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Fearless in Fintech: How can fintechs and banks collaborate for shared success in a competitive market?


Susan French
Susan French, head of product for BBVA Open Platform

Even just a few years ago, the technological and regulatory lift required to start a new financial services business was a huge barrier to entry. But today, the API economy has shifted how traditional banks and fintechs can collaborate, making rapid, ground-breaking innovation more attainable than ever.

That shift was the focal point of conversation on July 15 as BBVA Open Platform‘s Head of Product Susan French took the stage at Fearless in Fintech in San Francisco. The one-day conference, designed for leaders in financial services and fintechs alike, focused on the topic of “Collaboration to Compete.”

French took part in a panel discussion on partnerships in product development alongside Liz O’Donnell, co-founder and chief operating officer of Wisetack, and Aisling MacRunnels, chief marketing officer and founding member of Synack.

“Fintechs are discovering they need banking partners to do what they want to do…and banks are genuinely fearful that they will lose customers to digital startups,” making collaboration essential for both to move forward, French said.

While O’Donnell and MacRunnels spoke to the topic as fintechs looking to collaborate with banks, BBVA Open Platform sits on the opposite end of the spectrum: French spoke from her experience building Open Platform’s banking-as-a-service (BaaS) platform, which enables fintech companies to create completely new products, rather than just consuming a fintech’s services to offer existing bank customers new products.

The so-called “API economy” is making it easier for fintechs to think more about product market fit and value proposition, because they don’t have to worry so much about hiring an army of technologists to build a product from scratch.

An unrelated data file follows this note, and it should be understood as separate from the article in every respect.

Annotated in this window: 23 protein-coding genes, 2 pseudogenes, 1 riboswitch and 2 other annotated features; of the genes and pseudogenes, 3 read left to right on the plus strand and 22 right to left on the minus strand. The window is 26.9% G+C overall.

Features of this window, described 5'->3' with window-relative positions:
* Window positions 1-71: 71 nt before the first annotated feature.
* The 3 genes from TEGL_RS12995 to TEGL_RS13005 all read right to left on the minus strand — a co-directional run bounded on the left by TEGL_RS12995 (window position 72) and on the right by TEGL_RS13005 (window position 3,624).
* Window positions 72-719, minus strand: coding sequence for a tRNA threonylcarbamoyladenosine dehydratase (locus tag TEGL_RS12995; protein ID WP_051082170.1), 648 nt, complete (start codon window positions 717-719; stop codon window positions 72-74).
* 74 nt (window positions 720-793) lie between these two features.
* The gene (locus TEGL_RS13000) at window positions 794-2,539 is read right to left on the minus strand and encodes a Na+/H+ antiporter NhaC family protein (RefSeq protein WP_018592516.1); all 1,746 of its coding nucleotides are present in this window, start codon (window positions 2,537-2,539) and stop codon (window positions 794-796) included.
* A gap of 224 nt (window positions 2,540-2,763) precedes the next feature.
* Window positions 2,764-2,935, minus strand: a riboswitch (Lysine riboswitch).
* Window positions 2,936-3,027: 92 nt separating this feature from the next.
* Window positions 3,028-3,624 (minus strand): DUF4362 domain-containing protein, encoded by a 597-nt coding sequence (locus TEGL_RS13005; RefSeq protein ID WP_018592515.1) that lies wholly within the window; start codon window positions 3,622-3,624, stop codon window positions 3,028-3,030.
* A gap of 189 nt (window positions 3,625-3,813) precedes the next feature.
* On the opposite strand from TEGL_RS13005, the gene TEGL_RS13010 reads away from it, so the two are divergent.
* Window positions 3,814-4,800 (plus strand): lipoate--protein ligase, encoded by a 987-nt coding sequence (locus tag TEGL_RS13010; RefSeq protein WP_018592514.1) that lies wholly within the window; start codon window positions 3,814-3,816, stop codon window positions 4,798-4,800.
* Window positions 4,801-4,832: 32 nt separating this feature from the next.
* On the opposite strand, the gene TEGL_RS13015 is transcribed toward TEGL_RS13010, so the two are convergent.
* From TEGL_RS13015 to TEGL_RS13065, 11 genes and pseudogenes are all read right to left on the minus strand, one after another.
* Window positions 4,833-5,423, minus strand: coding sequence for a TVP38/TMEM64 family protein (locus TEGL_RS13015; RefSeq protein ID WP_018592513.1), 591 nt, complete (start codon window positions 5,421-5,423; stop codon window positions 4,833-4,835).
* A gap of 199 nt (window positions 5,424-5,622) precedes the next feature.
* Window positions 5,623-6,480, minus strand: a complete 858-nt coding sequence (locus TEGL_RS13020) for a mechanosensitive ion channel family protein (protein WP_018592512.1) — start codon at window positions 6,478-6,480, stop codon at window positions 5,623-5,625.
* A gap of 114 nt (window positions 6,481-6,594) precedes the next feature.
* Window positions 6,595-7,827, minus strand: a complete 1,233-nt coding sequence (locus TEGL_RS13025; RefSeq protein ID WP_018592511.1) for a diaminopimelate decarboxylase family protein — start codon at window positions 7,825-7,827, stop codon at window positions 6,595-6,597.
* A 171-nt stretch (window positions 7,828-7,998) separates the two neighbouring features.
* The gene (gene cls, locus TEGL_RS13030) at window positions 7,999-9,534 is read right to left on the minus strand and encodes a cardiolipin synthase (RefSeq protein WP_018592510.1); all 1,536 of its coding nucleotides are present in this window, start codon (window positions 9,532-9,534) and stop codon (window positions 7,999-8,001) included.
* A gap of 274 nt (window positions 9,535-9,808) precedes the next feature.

“Fifty years ago, you had to buy a company to get its technology. Now we have other ways of sharing innovation,” French said. But creating fruitful partnerships to share those innovations isn’t without its challenges. Here’s a recap of what the panel discussed.

Communication on compliance

The panelists agreed that compliance and regulatory hurdles are big obstacles to creating successful partnerships between banks and fintechs.

Banks, used to being in the driver’s seat when it comes to regulations and compliance and bound by the regulatory framework they operate in, often apply boilerplate contractual language to a new relationship with fintechs. And founders accustomed to building relationships in the tech space aren’t normally prepared to navigate that process.

“Over-lawyering” is not the answer, French said. “Banks do need to protect themselves, and fintechs need to have reasonable expectations of what a contract or relationship might look like — but there’s space to come together in the middle,” she said.

Communication and mutual empathy are important parts of the relationship-building process, as French noted during a panel discussion at FinovateSpring earlier in 2019.

Due diligence

O’Donnell, of Wisetack, highlighted the ease with which companies can partner to implement technologies they need to build — but noted the importance of caution in these partnerships.

“We’re all on the buy-versus-build side of things. But…there should be higher scrutiny in working with startups,” she said. While APIs make it easier to build, O’Donnell recommended starting small and following lean startup practices to ensure a quality product.

“The exuberant confidence you need to start a company doesn’t always result in the most robust product roadmaps you can rely on, so you’re going to have to do some extra due diligence,” O’Donnell said.


French also recommended fintechs seek out banking partners with some shared cultural touchpoints. To be successful in a business relationship, “the culture of the bank needs to be supportive of fintech collaboration,” French said. “Otherwise, the best contract in the world won’t help create a productive partnership.”

Open Platform was Initially founded to support fintechs within the BBVA ecosystem, she said, but is now structured to enable the wider fintech community — both large and small. And while a shared innovation mindset isn’t mission critical to creating a product that works, it can create a smoother path to a fruitful collaboration and scale.

“We are designed specifically to help others foster innovation in their products and services,” she said. “The fact that we exist is evidence of an important cultural trait within BBVA to collaborate and enable fintechs to innovate as fast and as well as they can.”

For more information, visit Open Platform.


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